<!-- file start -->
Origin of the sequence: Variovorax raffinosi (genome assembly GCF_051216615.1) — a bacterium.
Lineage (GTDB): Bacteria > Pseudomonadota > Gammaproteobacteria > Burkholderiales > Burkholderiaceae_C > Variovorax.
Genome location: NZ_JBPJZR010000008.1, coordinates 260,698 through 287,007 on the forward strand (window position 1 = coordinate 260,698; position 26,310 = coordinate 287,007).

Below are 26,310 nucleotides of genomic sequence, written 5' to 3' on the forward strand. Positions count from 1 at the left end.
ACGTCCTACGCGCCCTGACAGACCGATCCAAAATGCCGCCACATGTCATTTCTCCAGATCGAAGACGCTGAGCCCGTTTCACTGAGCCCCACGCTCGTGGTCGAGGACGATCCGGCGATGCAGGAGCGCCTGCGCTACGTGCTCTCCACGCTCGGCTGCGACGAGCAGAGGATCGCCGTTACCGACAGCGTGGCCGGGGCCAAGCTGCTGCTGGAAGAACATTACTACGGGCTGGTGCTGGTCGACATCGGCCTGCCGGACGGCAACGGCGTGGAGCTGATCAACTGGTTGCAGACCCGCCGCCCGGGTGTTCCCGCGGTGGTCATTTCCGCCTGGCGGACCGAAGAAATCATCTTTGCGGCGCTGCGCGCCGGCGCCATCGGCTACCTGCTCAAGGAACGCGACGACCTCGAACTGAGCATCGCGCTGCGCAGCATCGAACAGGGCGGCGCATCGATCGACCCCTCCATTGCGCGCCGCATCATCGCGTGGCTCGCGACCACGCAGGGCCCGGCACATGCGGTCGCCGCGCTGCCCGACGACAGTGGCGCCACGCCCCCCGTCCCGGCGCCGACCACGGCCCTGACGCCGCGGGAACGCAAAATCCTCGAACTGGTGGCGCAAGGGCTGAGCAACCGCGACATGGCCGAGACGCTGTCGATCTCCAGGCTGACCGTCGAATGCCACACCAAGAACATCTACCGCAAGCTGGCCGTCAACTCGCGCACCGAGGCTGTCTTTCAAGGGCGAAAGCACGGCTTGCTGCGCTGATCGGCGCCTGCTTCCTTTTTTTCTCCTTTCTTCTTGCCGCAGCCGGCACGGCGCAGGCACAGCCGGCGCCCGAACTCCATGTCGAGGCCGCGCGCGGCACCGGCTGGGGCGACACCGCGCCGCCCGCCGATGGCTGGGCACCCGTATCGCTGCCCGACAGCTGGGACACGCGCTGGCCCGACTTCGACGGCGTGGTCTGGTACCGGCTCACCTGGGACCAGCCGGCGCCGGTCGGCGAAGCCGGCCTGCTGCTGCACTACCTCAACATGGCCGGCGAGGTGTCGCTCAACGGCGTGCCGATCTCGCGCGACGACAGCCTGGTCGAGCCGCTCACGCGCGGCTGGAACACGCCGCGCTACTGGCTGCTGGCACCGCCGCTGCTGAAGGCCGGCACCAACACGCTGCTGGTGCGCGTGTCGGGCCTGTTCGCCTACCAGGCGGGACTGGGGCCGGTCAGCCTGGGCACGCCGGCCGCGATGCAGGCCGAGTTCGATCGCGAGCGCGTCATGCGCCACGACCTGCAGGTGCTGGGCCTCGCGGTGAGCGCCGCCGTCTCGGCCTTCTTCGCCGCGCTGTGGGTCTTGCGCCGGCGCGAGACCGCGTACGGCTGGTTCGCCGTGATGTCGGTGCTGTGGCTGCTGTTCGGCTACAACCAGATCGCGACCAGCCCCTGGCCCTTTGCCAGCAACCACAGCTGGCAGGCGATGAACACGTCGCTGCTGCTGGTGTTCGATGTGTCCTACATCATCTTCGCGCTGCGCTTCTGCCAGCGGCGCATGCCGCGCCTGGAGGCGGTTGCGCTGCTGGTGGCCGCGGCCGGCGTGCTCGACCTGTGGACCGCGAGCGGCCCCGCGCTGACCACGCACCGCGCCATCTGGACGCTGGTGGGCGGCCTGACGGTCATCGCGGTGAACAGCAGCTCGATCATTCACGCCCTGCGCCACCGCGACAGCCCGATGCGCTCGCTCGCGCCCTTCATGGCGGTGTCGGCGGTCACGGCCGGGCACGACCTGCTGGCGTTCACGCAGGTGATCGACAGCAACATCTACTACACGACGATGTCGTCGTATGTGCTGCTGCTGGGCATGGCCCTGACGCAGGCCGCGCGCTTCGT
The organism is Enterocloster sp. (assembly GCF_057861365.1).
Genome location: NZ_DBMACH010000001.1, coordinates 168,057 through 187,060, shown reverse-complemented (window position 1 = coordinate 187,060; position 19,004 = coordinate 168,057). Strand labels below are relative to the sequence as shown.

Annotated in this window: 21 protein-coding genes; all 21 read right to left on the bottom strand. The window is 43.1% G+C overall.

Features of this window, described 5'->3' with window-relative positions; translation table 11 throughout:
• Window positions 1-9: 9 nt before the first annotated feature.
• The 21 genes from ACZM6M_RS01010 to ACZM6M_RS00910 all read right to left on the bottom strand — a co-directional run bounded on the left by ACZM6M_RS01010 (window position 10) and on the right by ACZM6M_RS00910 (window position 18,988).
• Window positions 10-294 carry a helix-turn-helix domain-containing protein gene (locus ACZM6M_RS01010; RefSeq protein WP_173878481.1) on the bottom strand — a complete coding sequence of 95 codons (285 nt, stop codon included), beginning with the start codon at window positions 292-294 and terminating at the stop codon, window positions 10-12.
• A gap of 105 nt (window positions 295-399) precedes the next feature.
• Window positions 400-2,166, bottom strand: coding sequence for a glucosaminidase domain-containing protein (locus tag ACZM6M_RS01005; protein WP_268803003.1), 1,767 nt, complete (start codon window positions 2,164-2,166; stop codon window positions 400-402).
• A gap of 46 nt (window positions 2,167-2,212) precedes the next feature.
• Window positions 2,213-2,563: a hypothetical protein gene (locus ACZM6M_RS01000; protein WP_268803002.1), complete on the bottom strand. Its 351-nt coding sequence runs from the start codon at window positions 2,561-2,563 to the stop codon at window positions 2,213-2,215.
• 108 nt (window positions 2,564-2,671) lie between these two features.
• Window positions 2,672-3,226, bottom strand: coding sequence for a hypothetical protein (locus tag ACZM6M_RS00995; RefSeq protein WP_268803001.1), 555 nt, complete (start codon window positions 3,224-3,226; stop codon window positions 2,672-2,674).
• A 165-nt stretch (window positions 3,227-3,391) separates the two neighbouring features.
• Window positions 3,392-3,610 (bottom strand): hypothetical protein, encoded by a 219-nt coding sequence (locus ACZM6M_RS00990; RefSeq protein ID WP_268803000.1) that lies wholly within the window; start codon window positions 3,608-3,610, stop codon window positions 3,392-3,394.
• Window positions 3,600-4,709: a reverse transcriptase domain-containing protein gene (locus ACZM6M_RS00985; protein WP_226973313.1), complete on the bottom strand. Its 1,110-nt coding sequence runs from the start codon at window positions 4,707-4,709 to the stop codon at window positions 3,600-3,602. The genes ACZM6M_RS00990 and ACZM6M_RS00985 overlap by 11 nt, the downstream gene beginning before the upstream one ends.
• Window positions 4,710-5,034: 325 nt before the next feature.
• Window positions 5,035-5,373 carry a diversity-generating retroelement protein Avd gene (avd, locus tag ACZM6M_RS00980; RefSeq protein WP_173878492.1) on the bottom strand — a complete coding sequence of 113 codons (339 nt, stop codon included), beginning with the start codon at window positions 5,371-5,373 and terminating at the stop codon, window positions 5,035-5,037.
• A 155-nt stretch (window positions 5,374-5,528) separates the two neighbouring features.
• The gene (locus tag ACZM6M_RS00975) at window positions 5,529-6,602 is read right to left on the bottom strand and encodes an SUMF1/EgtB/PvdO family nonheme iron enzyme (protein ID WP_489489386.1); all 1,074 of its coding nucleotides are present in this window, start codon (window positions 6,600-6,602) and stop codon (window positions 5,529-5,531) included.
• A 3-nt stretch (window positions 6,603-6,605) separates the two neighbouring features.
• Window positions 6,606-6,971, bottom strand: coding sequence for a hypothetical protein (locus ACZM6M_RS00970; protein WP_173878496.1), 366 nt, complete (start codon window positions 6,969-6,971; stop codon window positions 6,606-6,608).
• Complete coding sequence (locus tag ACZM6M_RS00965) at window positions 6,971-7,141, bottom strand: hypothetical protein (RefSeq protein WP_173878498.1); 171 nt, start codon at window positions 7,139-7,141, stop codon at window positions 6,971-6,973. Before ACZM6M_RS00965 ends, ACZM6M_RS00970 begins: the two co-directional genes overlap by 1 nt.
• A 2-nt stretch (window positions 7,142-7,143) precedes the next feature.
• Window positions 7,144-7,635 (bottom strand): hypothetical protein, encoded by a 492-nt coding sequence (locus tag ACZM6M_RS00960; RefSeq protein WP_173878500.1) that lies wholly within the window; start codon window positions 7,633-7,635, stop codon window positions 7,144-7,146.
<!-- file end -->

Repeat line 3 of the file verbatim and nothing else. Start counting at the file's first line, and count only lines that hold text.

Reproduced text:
Genome location: NZ_JBPJZR010000008.1, coordinates 260,698 through 287,007 on the forward strand (window position 1 = coordinate 260,698; position 26,310 = coordinate 287,007).